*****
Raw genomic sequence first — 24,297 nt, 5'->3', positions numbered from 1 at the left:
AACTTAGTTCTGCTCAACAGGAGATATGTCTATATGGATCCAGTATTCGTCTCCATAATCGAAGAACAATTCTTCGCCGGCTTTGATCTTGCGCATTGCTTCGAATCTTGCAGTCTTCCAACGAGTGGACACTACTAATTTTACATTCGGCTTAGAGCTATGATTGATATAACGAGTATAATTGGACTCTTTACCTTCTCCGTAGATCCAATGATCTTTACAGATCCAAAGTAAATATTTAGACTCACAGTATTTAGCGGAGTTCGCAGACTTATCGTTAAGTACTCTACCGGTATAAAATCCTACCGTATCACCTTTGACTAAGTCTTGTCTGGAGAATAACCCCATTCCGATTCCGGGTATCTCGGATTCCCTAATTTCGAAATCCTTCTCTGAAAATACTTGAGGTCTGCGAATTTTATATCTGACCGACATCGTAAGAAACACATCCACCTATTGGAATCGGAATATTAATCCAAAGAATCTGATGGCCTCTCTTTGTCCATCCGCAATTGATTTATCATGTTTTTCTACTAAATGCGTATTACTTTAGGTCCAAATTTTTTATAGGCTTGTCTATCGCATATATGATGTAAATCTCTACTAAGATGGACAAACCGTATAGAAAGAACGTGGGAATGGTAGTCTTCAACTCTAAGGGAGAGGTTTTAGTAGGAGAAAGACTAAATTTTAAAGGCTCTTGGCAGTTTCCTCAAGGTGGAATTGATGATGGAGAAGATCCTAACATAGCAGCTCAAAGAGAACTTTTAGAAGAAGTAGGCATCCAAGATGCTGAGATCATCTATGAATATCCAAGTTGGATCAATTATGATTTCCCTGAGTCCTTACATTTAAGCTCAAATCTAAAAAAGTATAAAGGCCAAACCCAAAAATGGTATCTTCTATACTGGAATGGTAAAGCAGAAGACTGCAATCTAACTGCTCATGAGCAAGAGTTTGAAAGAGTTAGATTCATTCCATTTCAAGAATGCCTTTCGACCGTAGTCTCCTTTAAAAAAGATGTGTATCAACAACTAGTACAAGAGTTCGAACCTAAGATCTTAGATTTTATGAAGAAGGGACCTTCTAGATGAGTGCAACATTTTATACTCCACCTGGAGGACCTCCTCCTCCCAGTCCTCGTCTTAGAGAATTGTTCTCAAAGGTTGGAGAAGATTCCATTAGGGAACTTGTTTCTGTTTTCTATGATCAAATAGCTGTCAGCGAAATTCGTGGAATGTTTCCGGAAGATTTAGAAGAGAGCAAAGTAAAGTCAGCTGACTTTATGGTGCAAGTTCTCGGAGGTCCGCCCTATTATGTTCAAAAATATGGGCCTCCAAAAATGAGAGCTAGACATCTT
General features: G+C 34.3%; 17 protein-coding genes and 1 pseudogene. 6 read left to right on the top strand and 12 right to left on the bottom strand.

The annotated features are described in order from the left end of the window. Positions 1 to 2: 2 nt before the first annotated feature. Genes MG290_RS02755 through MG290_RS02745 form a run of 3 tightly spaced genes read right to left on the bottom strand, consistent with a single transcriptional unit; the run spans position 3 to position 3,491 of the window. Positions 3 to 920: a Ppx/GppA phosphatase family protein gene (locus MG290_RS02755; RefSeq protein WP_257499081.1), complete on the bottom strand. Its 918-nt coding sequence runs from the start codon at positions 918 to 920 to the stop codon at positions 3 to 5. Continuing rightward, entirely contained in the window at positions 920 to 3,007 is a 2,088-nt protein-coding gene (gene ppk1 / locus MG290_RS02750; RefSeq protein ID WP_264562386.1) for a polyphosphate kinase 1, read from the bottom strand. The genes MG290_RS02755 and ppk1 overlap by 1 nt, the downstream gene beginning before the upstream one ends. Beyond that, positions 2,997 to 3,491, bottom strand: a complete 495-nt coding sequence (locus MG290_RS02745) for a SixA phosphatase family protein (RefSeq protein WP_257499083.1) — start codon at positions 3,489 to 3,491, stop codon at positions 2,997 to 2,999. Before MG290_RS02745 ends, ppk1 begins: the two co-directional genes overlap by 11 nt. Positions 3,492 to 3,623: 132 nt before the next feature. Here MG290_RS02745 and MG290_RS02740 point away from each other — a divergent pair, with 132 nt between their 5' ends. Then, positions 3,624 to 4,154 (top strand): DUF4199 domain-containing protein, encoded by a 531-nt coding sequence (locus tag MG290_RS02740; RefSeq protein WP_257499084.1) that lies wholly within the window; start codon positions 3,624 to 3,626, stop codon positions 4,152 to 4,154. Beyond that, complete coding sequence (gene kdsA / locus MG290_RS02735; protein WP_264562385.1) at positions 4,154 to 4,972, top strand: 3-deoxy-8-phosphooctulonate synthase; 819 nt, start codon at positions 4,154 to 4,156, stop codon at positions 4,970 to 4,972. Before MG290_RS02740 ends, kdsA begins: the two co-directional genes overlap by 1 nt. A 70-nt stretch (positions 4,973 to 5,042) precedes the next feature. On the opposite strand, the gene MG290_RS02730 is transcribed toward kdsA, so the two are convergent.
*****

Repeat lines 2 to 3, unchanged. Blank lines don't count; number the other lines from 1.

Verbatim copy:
AACTTAGTTCTGCTCAACAGGAGATATGTCTATATGGATCCAGTATTCGTCTCCATAATCGAAGAACAATTCTTCGCCGGCTTTGATCTTGCGCATTGCTTCGAATCTTGCAGTCTTCCAACGAGTGGACACTACTAATTTTACATTCGGCTTAGAGCTATGATTGATATAACGAGTATAATTGGACTCTTTACCTTCTCCGTAGATCCAATGATCTTTACAGATCCAAAGTAAATATTTAGACTCACAGTATTTAGCGGAGTTCGCAGACTTATCGTTAAGTACTCTACCGGTATAAAATCCTACCGTATCACCTTTGACTAAGTCTTGTCTGGAGAATAACCCCATTCCGATTCCGGGTATCTCGGATTCCCTAATTTCGAAATCCTTCTCTGAAAATACTTGAGGTCTGCGAATTTTATATCTGACCGACATCGTAAGAAACACATCCACCTATTGGAATCGGAATATTAATCCAAAGAATCTGATGGCCTCTCTTTGTCCATCCGCAATTGATTTATCATGTTTTTCTACTAAATGCGTATTACTTTAGGTCCAAATTTTTTATAGGCTTGTCTATCGCATATATGATGTAAATCTCTACTAAGATGGACAAACCGTATAGAAAGAACGTGGGAATGGTAGTCTTCAACTCTAAGGGAGAGGTTTTAGTAGGAGAAAGACTAAATTTTAAAGGCTCTTGGCAGTTTCCTCAAGGTGGAATTGATGATGGAGAAGATCCTAACATAGCAGCTCAAAGAGAACTTTTAGAAGAAGTAGGCATCCAAGATGCTGAGATCATCTATGAATATCCAAGTTGGATCAATTATGATTTCCCTGAGTCCTTACATTTAAGCTCAAATCTAAAAAAGTATAAAGGCCAAACCCAAAAATGGTATCTTCTATACTGGAATGGTAAAGCAGAAGACTGCAATCTAACTGCTCATGAGCAAGAGTTTGAAAGAGTTAGATTCATTCCATTTCAAGAATGCCTTTCGACCGTAGTCTCCTTTAAAAAAGATGTGTATCAACAACTAGTACAAGAGTTCGAACCTAAGATCTTAGATTTTATGAAGAAGGGACCTTCTAGATGAGTGCAACATTTTATACTCCACCTGGAGGACCTCCTCCTCCCAGTCCTCGTCTTAGAGAATTGTTCTCAAAGGTTGGAGAAGATTCCATTAGGGAACTTGTTTCTGTTTTCTATGATCAAATAGCTGTCAGCGAAATTCGTGGAATGTTTCCGGAAGATTTAGAAGAGAGCAAAGTAAAGTCAGCTGACTTTATGGTGCAAGTTCTCGGAGGTCCGCCCTATTATGTTCAAAAATATGGGCCTCCAAAAATGAGAGCTAGACATCTT
General features: G+C 34.3%; 17 protein-coding genes and 1 pseudogene. 6 read left to right on the top strand and 12 right to left on the bottom strand.